DENVER -- Felician University is a small, Division II college with a campus in Rutherford, N.J. Most people are unaware of its existence, but it was the only school to offer left-handed relief pitcher Jerry Vasto a scholarship. In Round 24 of the 2014 MLB Draft, the Rockies selected Vasto.And
DENVER -- Felician University is a small, Division II college with a campus in Rutherford, N.J. Most people are unaware of its existence, but it was the only school to offer left-handed relief pitcher Jerry Vasto a scholarship. In Round 24 of the 2014 MLB Draft, the Rockies selected Vasto.
And on Sunday, Vasto was called up to the Majors for the first time in a bullpen role with the Rockies. He appeared out of relief in Sunday's 8-3 loss to the D-backs, working 2/3 of an inning, while allowing three earned runs. Despite the rough start to his career, he managed to record his first career strikeout.
"It was crazy," Vasto said before Sunday's game against the D-backs. "I wasn't expecting it at all. Called my parents, put them on speakerphone so my coaches could hear them, and it was a moment I'll never forget."
Vasto is 2-0 with a 1.71 ERA, to go along with 26 strikeouts in 21 innings at Triple-A Albuquerque. The pitch that has been key for him has been his slider.
"The slider, when thrown properly, is a legit big league slider," Rockies manager Bud Black said. "It's just a matter of him becoming consistent with throwing strikes. And this Triple-A season, especially lately, that's been happening."
Vasto replaces right-handed pitcher Scott Oberg, who was put on the 10-day disabled list with a back strain. Oberg last pitched Thursday in Cincinnati, then was injured in the weight room.
For Vasto, getting the call that he was coming to Denver was unforgettable. He flew in on Sunday and took a car to Coors Field, where left-handed pitcher Zachary Rosscup, who is on the 60-day disabled list with a wart on his left middle finger, was his guide.
"[I have to stick] with the routine that I was doing down there," Vasto said. "It's still baseball up here, just the best players in the world. So, I have to attack hitters."
Vasto grew up in Atlantic Highland, N.J., a town of 4,485 people. His father, Jerry, is the chief of police in the town. Vasto didn't play much travel ball during his high school summers because he had to work -- delivering pizzas, pushing carts, and as a camp counselor, before Felician signed him.
Still having to work in the summers during college, Vasto didn't play any summer ball, except for half of the summer his last year.
"It didn't feel like I was missing out," Vasto said. "I still worked out, threw when I could. If anything, it probably saved me a little bit. That's a lot of innings those guys are throwing."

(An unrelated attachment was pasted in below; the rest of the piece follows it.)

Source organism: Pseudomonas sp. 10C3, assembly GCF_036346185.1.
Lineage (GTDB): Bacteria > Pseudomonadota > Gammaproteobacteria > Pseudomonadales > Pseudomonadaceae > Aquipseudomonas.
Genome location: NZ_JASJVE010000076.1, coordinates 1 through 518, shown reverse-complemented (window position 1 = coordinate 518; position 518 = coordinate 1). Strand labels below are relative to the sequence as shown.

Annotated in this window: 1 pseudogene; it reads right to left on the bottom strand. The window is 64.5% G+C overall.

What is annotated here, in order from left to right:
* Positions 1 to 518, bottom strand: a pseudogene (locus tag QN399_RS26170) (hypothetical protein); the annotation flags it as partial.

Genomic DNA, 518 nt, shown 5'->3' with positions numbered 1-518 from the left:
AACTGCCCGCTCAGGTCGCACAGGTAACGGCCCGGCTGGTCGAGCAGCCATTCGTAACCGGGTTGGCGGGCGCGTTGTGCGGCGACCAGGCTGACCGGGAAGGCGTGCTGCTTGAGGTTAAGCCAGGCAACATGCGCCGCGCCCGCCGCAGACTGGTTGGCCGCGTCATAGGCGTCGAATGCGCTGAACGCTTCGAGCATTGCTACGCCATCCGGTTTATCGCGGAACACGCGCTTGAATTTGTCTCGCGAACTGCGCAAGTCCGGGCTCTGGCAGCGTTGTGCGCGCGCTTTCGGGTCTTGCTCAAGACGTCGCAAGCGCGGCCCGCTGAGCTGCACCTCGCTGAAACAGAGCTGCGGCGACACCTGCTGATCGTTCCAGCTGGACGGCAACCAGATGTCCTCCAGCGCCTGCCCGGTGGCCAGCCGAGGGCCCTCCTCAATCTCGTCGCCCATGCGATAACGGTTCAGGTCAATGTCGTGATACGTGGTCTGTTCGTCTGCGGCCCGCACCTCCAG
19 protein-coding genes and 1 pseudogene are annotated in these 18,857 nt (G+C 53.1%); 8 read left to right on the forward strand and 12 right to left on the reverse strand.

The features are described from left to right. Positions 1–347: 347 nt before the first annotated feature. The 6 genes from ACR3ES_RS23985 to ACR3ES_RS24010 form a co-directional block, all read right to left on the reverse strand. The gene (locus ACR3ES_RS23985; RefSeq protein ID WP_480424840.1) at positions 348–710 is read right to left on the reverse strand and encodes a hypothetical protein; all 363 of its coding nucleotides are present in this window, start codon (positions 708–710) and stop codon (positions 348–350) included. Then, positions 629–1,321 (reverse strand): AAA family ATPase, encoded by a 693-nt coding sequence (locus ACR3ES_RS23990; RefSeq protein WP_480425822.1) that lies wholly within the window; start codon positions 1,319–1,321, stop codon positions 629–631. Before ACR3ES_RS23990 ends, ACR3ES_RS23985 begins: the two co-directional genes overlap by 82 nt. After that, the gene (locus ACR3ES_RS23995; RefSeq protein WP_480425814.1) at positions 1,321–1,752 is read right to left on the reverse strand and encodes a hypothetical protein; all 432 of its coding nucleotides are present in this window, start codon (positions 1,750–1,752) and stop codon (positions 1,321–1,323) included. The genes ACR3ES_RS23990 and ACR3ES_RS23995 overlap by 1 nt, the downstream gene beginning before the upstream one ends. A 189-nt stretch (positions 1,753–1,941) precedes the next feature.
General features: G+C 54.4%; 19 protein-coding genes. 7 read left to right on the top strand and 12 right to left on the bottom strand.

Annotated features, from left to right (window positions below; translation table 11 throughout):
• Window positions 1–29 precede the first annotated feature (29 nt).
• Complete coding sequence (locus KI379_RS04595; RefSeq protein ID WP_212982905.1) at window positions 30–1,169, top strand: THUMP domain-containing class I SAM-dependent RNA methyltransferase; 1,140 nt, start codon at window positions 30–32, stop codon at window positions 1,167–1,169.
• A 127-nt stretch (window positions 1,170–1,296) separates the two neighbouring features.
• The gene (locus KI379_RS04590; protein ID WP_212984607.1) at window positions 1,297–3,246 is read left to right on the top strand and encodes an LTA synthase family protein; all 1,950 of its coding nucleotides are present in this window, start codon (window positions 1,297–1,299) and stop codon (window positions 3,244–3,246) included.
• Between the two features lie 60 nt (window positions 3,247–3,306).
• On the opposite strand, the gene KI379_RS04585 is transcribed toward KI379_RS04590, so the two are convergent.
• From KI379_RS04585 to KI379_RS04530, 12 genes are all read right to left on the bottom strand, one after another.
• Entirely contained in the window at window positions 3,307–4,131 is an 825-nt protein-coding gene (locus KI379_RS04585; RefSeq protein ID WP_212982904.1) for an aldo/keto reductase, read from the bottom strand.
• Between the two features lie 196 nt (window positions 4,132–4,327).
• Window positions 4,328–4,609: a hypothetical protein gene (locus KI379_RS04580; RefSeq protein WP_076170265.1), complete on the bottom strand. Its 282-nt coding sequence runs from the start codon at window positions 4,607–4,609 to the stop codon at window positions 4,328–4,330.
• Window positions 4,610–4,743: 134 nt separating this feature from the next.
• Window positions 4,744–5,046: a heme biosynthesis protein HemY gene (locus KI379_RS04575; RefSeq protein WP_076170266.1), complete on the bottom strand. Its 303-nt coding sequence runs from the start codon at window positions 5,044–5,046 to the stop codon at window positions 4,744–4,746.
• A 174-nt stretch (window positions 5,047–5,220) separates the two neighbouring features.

The Rockies designated right-handed pitcher Jairo Diaz for assignment to clear a 40-man roster spot for Vasto. Diaz pitched in 21 games for the Rockies in 2015 (0-1 with a 2.37 ERA), underwent Tommy John surgery before 2016 and appeared in four Major League games (0-0, 9.00) last year.
When a player's contract is designated for assignment -- often abbreviated "DFA" -- that player is immediately removed from his club's 40-man roster, and 25-man roster if he was on that as well. Within seven days of the transaction (it was previously 10 days), the player must either be traded, released or placed on irrevocable outright waivers.
Gonzalez feeling better
Outfielder Carlos Gonzalez missed Saturday's game, and was not in the starting lineup on Sunday with rib problems, which were originally announced as back spasms.
Gonzalez felt a twinge in the left rib area in his last at-bat on Friday. He finished the game without saying anything and got treatment after the game.
"I had a really bad night trying to sleep because I couldn't breathe well," Gonzalez said. "I saw the chiropractor and they adjusted me, and I feel much better."
Pitching injury updates
Rosscup will leave on Monday for his rehab assignment with Triple-A Albuquerque. He has yet to appear in a game this season for Colorado.
Right-handed pitcher Adam Ottavino reported feeling good Sunday morning after throwing his 20-pitch bullpen session with intensity on Saturday.
Pounders meant no harm
Right-handed reliever Brooks Pounders hit D-backs star Paul Goldschmidt on the hip in the ninth inning on Saturday night, which prompted yelling from the Arizona dugout. Pounders says it was unintentional.
Goldschmidt crushed a home run off of Pounders' slider on Friday night, so Pounders said he tried a fastball on Saturday -- but it slipped.
Pounders said he got Goldschmidt's number from Rockies catcher Chris Iannetta and texted him to apologize.
"The guy goes about his business the right way and he's a professional on and off the field," Pounders said. "There might be some repercussions from it, I don't know … I don't have enough time [in the Majors] to be drilling people on purpose."
Anne Rogers is a reporter for MLB.com based in Denver.